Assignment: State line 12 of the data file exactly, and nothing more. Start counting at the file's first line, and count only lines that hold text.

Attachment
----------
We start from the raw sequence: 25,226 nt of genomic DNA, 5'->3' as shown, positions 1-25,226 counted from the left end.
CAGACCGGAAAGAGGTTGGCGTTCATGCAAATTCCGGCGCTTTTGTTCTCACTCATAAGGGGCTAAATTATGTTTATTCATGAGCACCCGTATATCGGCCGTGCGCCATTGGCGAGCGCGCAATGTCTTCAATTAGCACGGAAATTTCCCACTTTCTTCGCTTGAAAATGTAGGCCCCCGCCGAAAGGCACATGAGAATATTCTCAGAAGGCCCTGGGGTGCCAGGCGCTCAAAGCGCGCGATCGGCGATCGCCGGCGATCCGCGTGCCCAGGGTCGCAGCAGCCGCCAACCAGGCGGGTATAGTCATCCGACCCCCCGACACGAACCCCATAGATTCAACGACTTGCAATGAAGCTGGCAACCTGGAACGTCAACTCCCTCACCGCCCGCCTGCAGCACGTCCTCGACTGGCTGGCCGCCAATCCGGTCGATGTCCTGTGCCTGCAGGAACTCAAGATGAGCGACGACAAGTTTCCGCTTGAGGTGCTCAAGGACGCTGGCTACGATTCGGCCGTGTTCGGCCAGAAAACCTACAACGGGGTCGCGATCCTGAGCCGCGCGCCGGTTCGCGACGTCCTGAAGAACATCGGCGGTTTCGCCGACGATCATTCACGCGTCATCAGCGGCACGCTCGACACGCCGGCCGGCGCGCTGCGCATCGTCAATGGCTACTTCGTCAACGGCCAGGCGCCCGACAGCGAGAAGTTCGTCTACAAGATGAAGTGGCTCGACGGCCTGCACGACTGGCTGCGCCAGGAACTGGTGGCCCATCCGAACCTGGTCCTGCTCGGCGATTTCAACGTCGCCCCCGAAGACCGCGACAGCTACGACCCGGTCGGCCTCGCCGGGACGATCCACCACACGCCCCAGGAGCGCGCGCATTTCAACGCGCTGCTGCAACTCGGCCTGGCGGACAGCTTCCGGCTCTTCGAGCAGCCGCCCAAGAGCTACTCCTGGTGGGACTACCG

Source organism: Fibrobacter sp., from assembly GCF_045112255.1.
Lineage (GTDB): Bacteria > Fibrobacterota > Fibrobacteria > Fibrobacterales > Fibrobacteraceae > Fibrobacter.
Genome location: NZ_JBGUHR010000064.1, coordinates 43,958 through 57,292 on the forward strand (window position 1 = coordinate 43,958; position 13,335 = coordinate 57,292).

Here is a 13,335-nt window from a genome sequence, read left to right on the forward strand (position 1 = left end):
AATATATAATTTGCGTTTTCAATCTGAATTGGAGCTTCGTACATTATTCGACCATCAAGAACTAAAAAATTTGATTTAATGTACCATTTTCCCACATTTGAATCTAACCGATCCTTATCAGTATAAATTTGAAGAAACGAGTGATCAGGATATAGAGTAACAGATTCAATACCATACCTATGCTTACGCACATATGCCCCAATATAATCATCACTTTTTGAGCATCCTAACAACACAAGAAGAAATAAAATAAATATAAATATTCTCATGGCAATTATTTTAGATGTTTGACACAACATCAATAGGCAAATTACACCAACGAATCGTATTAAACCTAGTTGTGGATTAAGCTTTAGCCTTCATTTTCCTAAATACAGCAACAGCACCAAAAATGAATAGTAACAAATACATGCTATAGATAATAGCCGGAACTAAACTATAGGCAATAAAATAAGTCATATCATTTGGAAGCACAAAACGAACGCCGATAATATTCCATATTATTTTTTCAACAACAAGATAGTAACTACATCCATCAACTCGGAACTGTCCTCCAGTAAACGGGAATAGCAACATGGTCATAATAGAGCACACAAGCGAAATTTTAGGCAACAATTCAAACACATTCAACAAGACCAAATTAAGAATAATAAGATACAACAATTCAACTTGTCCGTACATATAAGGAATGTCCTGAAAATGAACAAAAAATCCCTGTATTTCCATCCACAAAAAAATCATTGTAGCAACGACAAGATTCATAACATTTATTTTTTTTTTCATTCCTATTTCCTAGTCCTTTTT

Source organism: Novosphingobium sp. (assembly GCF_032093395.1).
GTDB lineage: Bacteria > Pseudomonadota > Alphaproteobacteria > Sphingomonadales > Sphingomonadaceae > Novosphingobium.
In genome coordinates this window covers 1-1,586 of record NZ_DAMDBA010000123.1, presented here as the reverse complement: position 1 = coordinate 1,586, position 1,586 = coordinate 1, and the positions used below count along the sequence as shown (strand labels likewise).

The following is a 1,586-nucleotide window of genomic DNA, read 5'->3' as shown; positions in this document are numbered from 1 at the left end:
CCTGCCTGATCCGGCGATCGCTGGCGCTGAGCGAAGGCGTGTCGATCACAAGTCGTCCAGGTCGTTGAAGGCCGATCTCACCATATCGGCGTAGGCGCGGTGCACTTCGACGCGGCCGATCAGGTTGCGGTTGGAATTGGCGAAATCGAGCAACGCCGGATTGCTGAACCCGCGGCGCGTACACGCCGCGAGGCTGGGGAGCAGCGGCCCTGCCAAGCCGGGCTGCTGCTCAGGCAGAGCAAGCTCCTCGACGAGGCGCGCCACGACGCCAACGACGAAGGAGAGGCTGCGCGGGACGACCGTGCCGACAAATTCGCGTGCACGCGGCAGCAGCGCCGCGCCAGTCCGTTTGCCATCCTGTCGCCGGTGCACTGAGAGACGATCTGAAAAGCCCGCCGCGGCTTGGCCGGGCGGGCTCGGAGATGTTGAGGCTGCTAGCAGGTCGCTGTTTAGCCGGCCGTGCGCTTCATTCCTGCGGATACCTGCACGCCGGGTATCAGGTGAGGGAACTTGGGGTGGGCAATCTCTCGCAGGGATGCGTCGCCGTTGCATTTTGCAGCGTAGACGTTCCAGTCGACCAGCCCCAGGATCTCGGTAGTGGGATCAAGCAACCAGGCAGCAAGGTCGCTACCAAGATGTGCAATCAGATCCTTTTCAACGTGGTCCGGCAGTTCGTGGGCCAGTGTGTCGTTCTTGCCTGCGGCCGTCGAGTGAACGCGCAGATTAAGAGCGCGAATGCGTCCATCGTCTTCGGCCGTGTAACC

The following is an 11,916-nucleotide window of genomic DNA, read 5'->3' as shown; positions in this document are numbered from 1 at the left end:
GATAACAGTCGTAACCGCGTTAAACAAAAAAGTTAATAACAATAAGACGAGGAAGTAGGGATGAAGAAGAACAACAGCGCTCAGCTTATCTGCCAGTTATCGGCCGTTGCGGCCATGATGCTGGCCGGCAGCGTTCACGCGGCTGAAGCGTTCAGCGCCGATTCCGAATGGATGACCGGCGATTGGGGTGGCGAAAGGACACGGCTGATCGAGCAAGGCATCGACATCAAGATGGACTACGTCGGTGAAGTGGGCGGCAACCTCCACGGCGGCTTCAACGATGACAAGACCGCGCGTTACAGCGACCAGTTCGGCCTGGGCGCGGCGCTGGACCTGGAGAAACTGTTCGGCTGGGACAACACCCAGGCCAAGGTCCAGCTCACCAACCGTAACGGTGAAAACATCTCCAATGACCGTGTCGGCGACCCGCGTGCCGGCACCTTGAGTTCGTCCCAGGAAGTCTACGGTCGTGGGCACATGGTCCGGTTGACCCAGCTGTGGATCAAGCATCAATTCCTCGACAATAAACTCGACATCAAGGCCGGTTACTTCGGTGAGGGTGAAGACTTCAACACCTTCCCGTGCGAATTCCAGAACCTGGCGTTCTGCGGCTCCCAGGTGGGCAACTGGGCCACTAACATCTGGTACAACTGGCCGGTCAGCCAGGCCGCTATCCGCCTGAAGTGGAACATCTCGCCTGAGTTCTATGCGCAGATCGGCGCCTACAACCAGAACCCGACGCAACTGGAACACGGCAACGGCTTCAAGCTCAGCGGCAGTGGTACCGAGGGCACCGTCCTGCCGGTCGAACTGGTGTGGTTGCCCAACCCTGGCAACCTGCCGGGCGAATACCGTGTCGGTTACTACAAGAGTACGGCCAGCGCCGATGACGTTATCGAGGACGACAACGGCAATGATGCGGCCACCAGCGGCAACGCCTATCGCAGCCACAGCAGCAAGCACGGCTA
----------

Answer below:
CCTGCCTGATCCGGCGATCGCTGGCGCTGAGCGAAGGCGTGTCGATCACAAGTCGTCCAGGTCGTTGAAGGCCGATCTCACCATATCGGCGTAGGCGCGGTGCACTTCGACGCGGCCGATCAGGTTGCGGTTGGAATTGGCGAAATCGAGCAACGCCGGATTGCTGAACCCGCGGCGCGTACACGCCGCGAGGCTGGGGAGCAGCGGCCCTGCCAAGCCGGGCTGCTGCTCAGGCAGAGCAAGCTCCTCGACGAGGCGCGCCACGACGCCAACGACGAAGGAGAGGCTGCGCGGGACGACCGTGCCGACAAATTCGCGTGCACGCGGCAGCAGCGCCGCGCCAGTCCGTTTGCCATCCTGTCGCCGGTGCACTGAGAGACGATCTGAAAAGCCCGCCGCGGCTTGGCCGGGCGGGCTCGGAGATGTTGAGGCTGCTAGCAGGTCGCTGTTTAGCCGGCCGTGCGCTTCATTCCTGCGGATACCTGCACGCCGGGTATCAGGTGAGGGAACTTGGGGTGGGCAATCTCTCGCAGGGATGCGTCGCCGTTGCATTTTGCAGCGTAGACGTTCCAGTCGACCAGCCCCAGGATCTCGGTAGTGGGATCAAGCAACCAGGCAGCAAGGTCGCTACCAAGATGTGCAATCAGATCCTTTTCAACGTGGTCCGGCAGTTCGTGGGCCAGTGTGTCGTTCTTGCCTGCGGCCGTCGAGTGAACGCGCAGATTAAGAGCGCGAATGCGTCCATCGTCTTCGGCCGTGTAACC